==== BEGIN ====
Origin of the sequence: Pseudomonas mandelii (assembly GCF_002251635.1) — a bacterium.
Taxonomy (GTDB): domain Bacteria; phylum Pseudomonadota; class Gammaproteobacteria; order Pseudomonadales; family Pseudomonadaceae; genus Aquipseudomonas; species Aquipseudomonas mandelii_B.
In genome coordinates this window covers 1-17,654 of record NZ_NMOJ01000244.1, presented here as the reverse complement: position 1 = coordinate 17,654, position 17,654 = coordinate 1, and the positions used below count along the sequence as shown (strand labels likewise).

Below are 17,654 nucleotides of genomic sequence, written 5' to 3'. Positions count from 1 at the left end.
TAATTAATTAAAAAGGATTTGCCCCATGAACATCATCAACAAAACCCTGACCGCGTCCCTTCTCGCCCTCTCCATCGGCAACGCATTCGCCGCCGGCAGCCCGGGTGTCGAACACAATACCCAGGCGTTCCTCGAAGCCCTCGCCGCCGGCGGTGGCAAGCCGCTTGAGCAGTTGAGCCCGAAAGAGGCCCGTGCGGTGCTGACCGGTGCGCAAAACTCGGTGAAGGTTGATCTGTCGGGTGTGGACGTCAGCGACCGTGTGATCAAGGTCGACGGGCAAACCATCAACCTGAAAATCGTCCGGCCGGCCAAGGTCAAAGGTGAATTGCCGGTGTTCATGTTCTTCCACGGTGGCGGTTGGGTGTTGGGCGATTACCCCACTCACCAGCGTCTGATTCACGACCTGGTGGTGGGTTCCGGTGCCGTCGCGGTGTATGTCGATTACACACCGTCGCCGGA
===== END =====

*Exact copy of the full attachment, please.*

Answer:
Origin of the sequence: Pseudomonas mandelii (assembly GCF_002251635.1) — a bacterium.
Taxonomy (GTDB): domain Bacteria; phylum Pseudomonadota; class Gammaproteobacteria; order Pseudomonadales; family Pseudomonadaceae; genus Aquipseudomonas; species Aquipseudomonas mandelii_B.
In genome coordinates this window covers 1-17,654 of record NZ_NMOJ01000244.1, presented here as the reverse complement: position 1 = coordinate 17,654, position 17,654 = coordinate 1, and the positions used below count along the sequence as shown (strand labels likewise).

Below are 17,654 nucleotides of genomic sequence, written 5' to 3'. Positions count from 1 at the left end.
TAATTAATTAAAAAGGATTTGCCCCATGAACATCATCAACAAAACCCTGACCGCGTCCCTTCTCGCCCTCTCCATCGGCAACGCATTCGCCGCCGGCAGCCCGGGTGTCGAACACAATACCCAGGCGTTCCTCGAAGCCCTCGCCGCCGGCGGTGGCAAGCCGCTTGAGCAGTTGAGCCCGAAAGAGGCCCGTGCGGTGCTGACCGGTGCGCAAAACTCGGTGAAGGTTGATCTGTCGGGTGTGGACGTCAGCGACCGTGTGATCAAGGTCGACGGGCAAACCATCAACCTGAAAATCGTCCGGCCGGCCAAGGTCAAAGGTGAATTGCCGGTGTTCATGTTCTTCCACGGTGGCGGTTGGGTGTTGGGCGATTACCCCACTCACCAGCGTCTGATTCACGACCTGGTGGTGGGTTCCGGTGCCGTCGCGGTGTATGTCGATTACACACCGTCGCCGGA